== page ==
Published October 04, 2012
Arguably the biggest news to hit the exchange-traded products industry this year arrived earlier this week when Vanguad, the third-largest U.S. ETF issuer, announced it would part ways with MSCI (MSCI) indexes used on 22 Vanguard funds.
The most marquee of the marquee Vanguard ETFs dropping MSCI indexes is the Vanguard Emerging Markets ETF (VWO), the largest emerging markets ETF. VWO will drop the MSCI Emerging Markets Index in favor of the FTSE Emerging Markets Index.
U.K.-based FTSE Group said the index change is the EEM). That difference being the fact that South Korea is not part of the FTSE Emerging Markets Index because FTSE Group, along with several other noteworthy organizations does not view South Korea as a developing nation.
MSCI does consider South Korea emerging and to that end, the Asian economic power represents 15.4 percent of EEM's weight, making it the ETF's second-largest country weight after China.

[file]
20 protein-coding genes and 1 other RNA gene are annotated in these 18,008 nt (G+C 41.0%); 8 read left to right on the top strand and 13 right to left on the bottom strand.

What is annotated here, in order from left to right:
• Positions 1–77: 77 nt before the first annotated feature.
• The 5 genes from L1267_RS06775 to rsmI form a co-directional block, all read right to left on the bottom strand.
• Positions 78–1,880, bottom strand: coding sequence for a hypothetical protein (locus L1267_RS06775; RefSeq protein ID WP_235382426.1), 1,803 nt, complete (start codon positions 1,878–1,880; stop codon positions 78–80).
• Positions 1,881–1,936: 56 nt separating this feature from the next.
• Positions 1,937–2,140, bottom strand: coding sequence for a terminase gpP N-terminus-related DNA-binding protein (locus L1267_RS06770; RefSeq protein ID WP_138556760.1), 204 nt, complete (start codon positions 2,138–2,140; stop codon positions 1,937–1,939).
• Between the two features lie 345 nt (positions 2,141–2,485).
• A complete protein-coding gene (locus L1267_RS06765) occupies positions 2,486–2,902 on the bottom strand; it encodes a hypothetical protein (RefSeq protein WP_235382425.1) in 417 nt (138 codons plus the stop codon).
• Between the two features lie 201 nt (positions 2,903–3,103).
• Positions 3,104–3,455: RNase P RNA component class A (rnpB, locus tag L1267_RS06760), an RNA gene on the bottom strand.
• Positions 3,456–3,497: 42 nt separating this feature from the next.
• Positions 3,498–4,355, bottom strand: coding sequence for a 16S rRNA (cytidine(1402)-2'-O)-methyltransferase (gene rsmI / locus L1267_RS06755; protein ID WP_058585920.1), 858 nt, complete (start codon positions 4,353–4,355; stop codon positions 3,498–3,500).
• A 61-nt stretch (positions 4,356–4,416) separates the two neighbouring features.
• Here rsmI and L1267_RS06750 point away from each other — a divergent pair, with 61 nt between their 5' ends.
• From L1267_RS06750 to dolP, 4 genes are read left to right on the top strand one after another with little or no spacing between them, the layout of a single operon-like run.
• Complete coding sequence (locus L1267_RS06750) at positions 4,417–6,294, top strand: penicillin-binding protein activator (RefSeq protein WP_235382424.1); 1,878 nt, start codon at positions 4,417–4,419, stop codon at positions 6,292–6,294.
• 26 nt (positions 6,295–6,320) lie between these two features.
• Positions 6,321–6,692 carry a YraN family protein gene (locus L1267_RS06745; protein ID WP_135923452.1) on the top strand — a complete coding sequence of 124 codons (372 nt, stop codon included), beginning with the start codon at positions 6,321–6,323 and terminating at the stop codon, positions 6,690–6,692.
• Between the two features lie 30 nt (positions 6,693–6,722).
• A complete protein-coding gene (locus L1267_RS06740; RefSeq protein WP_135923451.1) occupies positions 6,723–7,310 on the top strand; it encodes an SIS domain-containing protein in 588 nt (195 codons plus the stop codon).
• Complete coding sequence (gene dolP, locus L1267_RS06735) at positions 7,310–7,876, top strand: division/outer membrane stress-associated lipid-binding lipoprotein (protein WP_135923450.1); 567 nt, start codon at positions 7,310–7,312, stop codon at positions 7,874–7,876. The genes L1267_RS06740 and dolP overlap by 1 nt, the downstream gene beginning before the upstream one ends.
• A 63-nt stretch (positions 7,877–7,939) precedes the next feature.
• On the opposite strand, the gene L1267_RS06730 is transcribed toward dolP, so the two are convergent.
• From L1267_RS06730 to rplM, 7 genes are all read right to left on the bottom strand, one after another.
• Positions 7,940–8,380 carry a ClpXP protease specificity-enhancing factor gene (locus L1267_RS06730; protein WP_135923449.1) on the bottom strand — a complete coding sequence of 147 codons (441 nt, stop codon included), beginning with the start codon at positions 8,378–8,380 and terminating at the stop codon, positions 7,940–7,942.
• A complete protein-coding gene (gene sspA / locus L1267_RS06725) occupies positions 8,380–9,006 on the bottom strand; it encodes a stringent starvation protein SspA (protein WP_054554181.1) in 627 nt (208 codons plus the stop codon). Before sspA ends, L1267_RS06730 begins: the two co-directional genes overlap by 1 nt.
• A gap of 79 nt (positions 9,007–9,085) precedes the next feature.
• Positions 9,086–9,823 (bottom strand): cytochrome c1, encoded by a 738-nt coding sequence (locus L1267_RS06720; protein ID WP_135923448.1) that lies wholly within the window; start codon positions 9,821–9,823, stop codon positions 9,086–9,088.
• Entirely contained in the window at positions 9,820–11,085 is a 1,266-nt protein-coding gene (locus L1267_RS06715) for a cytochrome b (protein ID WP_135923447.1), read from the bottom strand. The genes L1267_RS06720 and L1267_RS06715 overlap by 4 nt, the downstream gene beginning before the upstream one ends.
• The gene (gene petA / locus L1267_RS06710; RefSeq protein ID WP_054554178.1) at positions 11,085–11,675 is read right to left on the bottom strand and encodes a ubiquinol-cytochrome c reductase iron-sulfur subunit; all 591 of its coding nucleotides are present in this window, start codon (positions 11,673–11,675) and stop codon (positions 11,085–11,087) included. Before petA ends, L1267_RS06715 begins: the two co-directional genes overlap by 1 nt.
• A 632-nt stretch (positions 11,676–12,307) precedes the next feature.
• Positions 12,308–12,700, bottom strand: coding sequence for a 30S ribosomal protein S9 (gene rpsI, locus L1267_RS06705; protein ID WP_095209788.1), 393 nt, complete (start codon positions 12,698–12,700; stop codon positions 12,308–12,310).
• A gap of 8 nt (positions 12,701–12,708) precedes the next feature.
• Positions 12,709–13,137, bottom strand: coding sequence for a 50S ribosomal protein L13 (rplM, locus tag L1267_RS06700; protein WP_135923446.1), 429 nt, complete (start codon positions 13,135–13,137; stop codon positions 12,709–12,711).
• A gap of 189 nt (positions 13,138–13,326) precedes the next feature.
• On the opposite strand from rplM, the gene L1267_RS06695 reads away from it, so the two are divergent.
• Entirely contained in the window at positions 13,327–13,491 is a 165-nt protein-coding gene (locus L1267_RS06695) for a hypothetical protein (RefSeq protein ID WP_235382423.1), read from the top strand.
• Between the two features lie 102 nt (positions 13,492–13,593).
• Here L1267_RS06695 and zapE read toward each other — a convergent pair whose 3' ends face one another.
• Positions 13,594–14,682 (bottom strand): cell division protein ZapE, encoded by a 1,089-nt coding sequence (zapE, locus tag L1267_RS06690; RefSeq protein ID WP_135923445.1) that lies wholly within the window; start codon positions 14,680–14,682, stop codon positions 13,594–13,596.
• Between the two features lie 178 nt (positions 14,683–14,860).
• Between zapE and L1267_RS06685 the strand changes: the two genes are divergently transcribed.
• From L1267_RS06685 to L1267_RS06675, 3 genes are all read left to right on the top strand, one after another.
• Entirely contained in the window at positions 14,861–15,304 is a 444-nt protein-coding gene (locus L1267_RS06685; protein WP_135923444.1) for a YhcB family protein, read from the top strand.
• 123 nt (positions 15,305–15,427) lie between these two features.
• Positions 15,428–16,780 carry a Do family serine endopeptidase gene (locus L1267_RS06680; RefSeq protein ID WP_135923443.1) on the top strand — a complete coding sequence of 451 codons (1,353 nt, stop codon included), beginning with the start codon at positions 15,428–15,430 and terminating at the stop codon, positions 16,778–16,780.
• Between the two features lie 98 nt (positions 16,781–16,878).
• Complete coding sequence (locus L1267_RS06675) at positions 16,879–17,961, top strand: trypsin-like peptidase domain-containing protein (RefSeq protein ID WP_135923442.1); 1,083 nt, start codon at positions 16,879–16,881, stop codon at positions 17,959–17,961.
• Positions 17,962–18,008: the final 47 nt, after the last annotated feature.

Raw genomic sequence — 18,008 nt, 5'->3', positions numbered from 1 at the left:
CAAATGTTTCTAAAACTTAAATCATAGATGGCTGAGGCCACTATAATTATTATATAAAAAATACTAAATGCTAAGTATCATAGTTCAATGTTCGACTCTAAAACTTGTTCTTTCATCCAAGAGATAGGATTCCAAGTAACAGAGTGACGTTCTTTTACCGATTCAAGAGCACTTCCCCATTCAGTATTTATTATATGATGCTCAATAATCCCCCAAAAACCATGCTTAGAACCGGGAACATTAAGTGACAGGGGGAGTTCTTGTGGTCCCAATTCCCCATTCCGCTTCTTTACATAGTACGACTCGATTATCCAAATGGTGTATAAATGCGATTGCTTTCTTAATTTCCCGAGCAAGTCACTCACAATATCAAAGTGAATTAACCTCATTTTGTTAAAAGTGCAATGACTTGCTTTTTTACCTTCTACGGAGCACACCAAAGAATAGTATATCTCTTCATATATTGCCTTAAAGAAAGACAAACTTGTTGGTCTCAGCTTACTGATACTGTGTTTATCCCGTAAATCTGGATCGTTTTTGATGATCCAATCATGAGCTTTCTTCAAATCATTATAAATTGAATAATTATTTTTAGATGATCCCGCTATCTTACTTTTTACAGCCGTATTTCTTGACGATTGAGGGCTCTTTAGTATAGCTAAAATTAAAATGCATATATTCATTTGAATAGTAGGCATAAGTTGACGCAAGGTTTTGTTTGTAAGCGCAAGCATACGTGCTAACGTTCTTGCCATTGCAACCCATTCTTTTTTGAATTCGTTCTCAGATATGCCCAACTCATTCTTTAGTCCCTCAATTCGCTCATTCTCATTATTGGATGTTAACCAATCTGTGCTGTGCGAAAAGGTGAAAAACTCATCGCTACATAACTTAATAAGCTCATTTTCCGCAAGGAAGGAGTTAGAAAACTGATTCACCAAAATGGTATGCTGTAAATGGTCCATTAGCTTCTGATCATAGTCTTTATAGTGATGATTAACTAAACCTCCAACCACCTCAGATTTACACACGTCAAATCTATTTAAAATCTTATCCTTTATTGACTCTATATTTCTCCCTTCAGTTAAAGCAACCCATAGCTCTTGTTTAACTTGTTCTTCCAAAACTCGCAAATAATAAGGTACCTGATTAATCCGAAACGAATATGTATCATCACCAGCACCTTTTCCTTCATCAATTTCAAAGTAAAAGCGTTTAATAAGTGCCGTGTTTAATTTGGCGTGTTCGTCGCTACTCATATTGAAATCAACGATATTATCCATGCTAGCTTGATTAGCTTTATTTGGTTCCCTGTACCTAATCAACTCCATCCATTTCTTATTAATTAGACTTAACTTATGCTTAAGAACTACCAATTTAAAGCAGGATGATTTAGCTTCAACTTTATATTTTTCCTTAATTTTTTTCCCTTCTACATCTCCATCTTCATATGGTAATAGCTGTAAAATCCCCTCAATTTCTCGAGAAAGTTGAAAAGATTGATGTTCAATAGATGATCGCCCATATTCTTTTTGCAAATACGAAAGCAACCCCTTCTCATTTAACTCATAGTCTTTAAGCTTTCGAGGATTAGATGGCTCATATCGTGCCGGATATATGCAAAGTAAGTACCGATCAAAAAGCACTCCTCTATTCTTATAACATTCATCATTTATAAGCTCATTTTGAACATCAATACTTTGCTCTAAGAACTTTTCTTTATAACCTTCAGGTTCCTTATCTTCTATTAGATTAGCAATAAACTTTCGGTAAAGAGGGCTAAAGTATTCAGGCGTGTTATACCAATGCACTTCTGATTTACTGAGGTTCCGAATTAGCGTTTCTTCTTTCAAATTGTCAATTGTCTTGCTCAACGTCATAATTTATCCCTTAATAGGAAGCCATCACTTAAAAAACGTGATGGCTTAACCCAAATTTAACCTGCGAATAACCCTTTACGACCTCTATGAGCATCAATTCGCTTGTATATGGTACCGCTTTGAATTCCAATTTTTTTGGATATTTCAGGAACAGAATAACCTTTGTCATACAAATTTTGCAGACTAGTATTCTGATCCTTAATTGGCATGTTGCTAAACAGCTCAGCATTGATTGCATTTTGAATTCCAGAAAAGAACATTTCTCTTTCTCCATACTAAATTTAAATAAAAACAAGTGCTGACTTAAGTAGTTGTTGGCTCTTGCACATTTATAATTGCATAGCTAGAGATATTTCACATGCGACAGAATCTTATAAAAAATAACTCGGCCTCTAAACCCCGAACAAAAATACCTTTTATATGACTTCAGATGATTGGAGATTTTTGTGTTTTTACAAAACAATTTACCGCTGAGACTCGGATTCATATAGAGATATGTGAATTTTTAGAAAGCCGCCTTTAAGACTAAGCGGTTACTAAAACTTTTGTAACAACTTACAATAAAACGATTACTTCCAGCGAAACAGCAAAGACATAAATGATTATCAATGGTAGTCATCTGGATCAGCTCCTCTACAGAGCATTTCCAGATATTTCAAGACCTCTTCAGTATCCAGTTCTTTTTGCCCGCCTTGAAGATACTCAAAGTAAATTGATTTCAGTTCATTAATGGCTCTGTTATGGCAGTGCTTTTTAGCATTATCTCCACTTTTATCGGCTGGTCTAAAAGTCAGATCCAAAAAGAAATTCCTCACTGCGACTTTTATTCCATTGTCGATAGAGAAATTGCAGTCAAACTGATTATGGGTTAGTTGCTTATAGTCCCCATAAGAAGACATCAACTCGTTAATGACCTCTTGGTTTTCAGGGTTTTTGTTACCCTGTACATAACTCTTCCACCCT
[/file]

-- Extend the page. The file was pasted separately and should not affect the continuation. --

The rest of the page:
To the naked eye, news of Vanguard's new index choice might seem like bad news for South Korean equities and the iShares MSCI South Korea Index Fund (EWY). EWY, which has almost $3 billion in assets under management, is not only the largest South Korea, it is one of the largest country-specific emerging markets funds of any stripe.
The fund fell by just under one percent on Tuesday when Vanguard announced its index switch and even that may have been an overreaction, according to Morningstar Research Director Paul Justice.
"There was no market dislocation for EWY on this news," Justice said in an interview with Benzinga from the Mornginstar ETF Conference in Chicago.
Regarding any potential downside for South Korean equities, and by virtue EWY, as VWO moves to an index that excludes the country, Justice does not expect massive selling pressure that could lead to a buying opportunity.
"The care and caution taken by Vanguard will be the determinant of how well the process goes," said Justice.
For its part, Vanguard, the third-largest U.S. ETF sponsor, has already assured investors that its sale of South Korean equities will be gradual and orderly. Assuming that proves to be the case, it appears EWY will not endure any undue punishment. On Wednesday and through the early part of Thursday's trading session, the ETF has taken back essentially all of its Tuesday loss.
"New of the Vanguard index switch is not going to impact the underlying value of South Korea," Justice noted.
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